Cellular behavior is commonly controlled by signals in the extracellular environment. The effects can be dramatic, such as the decision to proliferate or to differentiate, and so the responses must be highly regulated and carefully orchestrated. While many signaling pathways and their molecular components have been identified, some well-studied systems offer a unique opportunity to test how multiple components achieve a unified cellular response that integrates information from different subcellular regions as well as information about the physiological status of the cell. The signal transduction pathway that is activated by extracellular mating pheromones in the yeast Saccharomycescerevisiae presents an ideal model system in which to probe the intricacies that are built into a cellular response. Signaling in this system involves the dynamic assembly of plasma membrane-localized signaling complexes, which include proteins found ubiquitously in a variety of signaling pathwaysfrom yeast to humans, such as a PAK-family kinase, a heterotrimeric G protein, a MAP kinase cascade, and a scaffold protein. Here we make use of a rich foundation of information and genetic reagents to test several intriguing models about the mechanisms that propagate intracellular signaling and their interface with cell biological structures, with particular emphasis on the role of subcellular localization. One goal will be to determine how membrane recruitment of the MAP kinase cascade scaffold protein Ste5 amplifies signaling through the kinase cascade, and whether this signaling occurs predominantly between or within individual scaffold molecules. Another goal will be to dissect the multiple routes by which the mating MAP kinase cascade can inhibit the mitotic cell cycle, and to determine why it is important for this signaling pathway to be inactivated as cells commit to division. Also under investigation will be the role of a small membrane-binding domain in the PAK-family kinase Ste20, and the prevalence of similar domains in other polarized proteins. Overall, we expect these studies to contribute to a sophisticated understanding of signal transduction by revealing mechanisms that are built into signaling systems to allow dynamic and integrative responses within a cell.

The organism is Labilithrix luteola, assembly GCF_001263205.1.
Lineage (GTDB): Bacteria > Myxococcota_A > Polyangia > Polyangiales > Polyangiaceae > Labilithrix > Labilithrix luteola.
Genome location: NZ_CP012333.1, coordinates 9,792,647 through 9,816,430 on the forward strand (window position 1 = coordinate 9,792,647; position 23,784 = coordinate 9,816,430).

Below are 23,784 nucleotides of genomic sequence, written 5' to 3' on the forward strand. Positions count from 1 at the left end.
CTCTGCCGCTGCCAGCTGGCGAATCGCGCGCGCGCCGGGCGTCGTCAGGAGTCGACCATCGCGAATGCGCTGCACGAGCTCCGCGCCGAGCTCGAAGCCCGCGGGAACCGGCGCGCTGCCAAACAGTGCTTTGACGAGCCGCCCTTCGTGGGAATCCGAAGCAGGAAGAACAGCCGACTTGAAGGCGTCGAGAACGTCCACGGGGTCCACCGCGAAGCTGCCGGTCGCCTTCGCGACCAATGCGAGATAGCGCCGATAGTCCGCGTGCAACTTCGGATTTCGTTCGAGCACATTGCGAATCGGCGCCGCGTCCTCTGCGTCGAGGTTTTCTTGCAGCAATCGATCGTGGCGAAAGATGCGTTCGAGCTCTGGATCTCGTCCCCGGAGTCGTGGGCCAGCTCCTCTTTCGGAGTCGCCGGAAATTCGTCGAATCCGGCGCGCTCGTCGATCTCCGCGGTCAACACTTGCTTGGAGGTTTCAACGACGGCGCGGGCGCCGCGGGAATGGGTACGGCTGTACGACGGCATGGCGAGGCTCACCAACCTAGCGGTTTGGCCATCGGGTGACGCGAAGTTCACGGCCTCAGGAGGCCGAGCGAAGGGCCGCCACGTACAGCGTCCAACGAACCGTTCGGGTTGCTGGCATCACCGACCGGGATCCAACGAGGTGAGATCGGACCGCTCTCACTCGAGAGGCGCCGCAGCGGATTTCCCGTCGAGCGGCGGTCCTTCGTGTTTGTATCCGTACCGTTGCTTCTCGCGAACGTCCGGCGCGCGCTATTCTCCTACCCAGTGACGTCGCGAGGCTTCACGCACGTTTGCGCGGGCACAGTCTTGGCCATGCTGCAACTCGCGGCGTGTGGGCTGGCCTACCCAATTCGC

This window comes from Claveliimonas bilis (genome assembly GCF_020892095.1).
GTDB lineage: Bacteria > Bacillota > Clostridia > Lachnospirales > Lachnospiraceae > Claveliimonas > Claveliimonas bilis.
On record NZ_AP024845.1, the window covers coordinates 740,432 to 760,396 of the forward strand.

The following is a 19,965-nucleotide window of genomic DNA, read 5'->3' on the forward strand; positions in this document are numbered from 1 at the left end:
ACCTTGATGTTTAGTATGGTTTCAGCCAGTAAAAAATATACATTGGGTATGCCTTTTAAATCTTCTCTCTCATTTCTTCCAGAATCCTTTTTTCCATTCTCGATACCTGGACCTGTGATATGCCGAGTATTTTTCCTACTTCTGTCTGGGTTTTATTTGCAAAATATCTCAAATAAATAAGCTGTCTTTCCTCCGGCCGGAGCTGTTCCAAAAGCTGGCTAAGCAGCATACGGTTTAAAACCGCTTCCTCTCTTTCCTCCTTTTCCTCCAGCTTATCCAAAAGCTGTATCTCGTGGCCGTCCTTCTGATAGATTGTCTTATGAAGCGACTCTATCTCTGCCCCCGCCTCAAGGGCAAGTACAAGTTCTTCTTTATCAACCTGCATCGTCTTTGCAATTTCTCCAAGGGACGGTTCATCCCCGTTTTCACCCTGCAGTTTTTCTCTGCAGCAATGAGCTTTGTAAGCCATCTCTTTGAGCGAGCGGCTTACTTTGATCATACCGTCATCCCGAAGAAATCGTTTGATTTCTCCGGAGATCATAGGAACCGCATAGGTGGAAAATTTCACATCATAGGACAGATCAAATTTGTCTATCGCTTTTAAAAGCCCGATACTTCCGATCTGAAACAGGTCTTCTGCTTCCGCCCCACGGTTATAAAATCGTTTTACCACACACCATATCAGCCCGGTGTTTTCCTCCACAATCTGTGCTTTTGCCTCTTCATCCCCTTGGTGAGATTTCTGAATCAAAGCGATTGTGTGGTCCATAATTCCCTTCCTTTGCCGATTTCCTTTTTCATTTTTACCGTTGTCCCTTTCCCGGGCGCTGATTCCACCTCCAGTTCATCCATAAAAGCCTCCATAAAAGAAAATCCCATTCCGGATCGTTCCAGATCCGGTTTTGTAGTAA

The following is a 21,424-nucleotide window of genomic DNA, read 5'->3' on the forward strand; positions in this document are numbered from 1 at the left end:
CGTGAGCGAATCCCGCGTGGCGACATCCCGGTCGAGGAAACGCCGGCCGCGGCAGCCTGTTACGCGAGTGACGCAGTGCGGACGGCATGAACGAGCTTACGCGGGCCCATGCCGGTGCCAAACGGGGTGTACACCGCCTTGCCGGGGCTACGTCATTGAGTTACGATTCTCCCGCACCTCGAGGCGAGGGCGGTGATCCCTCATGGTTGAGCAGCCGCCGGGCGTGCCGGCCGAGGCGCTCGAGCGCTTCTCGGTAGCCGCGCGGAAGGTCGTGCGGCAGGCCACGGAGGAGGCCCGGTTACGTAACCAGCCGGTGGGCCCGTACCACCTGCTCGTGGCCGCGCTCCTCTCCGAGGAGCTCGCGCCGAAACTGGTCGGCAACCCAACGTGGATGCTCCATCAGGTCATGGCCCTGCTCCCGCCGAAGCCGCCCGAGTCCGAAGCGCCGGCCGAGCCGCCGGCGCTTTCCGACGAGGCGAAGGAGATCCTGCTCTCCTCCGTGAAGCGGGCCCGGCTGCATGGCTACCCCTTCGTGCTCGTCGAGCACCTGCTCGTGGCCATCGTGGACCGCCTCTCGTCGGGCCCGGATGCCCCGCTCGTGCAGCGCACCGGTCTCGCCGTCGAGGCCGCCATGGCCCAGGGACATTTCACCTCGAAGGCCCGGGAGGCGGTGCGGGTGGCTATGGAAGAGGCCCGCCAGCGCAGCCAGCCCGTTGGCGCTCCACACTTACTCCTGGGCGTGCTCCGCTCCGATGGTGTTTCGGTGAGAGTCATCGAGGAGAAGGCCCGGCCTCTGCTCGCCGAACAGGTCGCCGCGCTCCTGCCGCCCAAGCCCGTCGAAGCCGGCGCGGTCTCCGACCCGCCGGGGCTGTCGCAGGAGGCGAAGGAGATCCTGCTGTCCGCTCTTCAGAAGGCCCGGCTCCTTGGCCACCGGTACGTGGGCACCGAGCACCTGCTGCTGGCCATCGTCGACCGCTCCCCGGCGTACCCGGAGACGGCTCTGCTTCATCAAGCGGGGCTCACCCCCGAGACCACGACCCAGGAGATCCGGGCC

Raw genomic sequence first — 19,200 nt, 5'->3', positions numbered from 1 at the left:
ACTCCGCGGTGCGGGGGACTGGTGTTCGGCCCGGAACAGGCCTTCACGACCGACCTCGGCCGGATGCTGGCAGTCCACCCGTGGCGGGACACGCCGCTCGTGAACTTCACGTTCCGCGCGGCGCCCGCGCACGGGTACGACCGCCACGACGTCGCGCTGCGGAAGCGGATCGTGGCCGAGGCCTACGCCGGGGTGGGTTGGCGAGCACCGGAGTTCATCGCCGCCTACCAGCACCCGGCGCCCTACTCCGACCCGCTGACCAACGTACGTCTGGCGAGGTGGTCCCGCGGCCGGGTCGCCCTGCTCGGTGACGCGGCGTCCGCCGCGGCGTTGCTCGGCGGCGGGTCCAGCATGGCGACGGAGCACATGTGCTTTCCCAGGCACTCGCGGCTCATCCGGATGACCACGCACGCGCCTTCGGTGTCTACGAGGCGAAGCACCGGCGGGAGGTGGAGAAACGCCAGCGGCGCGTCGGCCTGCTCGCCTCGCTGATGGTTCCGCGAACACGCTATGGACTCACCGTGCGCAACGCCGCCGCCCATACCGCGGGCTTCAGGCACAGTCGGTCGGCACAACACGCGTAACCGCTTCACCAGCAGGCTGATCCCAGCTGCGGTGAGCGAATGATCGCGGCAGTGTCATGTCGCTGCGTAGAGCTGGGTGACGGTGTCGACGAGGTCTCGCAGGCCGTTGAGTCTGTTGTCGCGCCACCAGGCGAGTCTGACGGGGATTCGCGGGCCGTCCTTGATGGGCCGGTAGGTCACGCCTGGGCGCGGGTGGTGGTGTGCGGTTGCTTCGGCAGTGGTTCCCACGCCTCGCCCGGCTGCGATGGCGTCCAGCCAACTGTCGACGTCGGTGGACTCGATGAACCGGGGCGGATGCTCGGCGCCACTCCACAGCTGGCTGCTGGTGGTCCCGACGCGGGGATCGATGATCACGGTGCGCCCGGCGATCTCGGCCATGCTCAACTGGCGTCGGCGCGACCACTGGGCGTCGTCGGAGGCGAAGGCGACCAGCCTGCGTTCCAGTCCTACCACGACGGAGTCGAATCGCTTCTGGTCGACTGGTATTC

Agency
National Institute of Health (NIH)
Institute
National Institute of General Medical Sciences (NIGMS)
Type
Research Project (R01)
Project #
5R01GM057769-13
Application #
7742191
Study Section
Cellular Signaling and Dynamics Study Section (CSD)
Program Officer
Gindhart, Joseph G
Project Start
1997-09-30
Project End
2011-08-31
Budget Start
2009-12-01
Budget End
2011-08-31
Support Year
13
Fiscal Year
2010
Total Cost
$327,207
Indirect Cost
Name
University of Massachusetts Medical School Worcester
Department
Genetics
Type
Schools of Medicine
DUNS #
603847393
City
Worcester
State
MA
Country
United States
Zip Code
01655
Bhaduri, Samyabrata; Valk, Ervin; Winters, Matthew J et al. (2015) A docking interface in the cyclin Cln2 promotes multi-site phosphorylation of substrates and timely cell-cycle entry. Curr Biol 25:316-25
Pope, Patricia A; Bhaduri, Samyabrata; Pryciak, Peter M (2014) Regulation of cyclin-substrate docking by a G1 arrest signaling pathway and the Cdk inhibitor Far1. Curr Biol 24:1390-1396
Pope, Patricia A; Pryciak, Peter M (2013) Functional overlap among distinct G1/S inhibitory pathways allows robust G1 arrest by yeast mating pheromones. Mol Biol Cell 24:3675-88
Bhaduri, Samyabrata; Pryciak, Peter M (2011) Cyclin-specific docking motifs promote phosphorylation of yeast signaling proteins by G1/S Cdk complexes. Curr Biol 21:1615-23
Pryciak, Peter M (2009) Designing new cellular signaling pathways. Chem Biol 16:249-54
Takahashi, Satoe; Pryciak, Peter M (2008) Membrane localization of scaffold proteins promotes graded signaling in the yeast MAP kinase cascade. Curr Biol 18:1184-91
Strickfaden, Shelly C; Pryciak, Peter M (2008) Distinct roles for two Galpha-Gbeta interfaces in cell polarity control by a yeast heterotrimeric G protein. Mol Biol Cell 19:181-97
Strickfaden, Shelly C; Winters, Matthew J; Ben-Ari, Giora et al. (2007) A mechanism for cell-cycle regulation of MAP kinase signaling in a yeast differentiation pathway. Cell 128:519-31
Takahashi, Satoe; Pryciak, Peter M (2007) Identification of novel membrane-binding domains in multiple yeast Cdc42 effectors. Mol Biol Cell 18:4945-56
Moskow, J J; Gladfelter, A S; Lamson, R E et al. (2000) Role of Cdc42p in pheromone-stimulated signal transduction in Saccharomyces cerevisiae. Mol Cell Biol 20:7559-71

Showing the most recent 10 out of 12 publications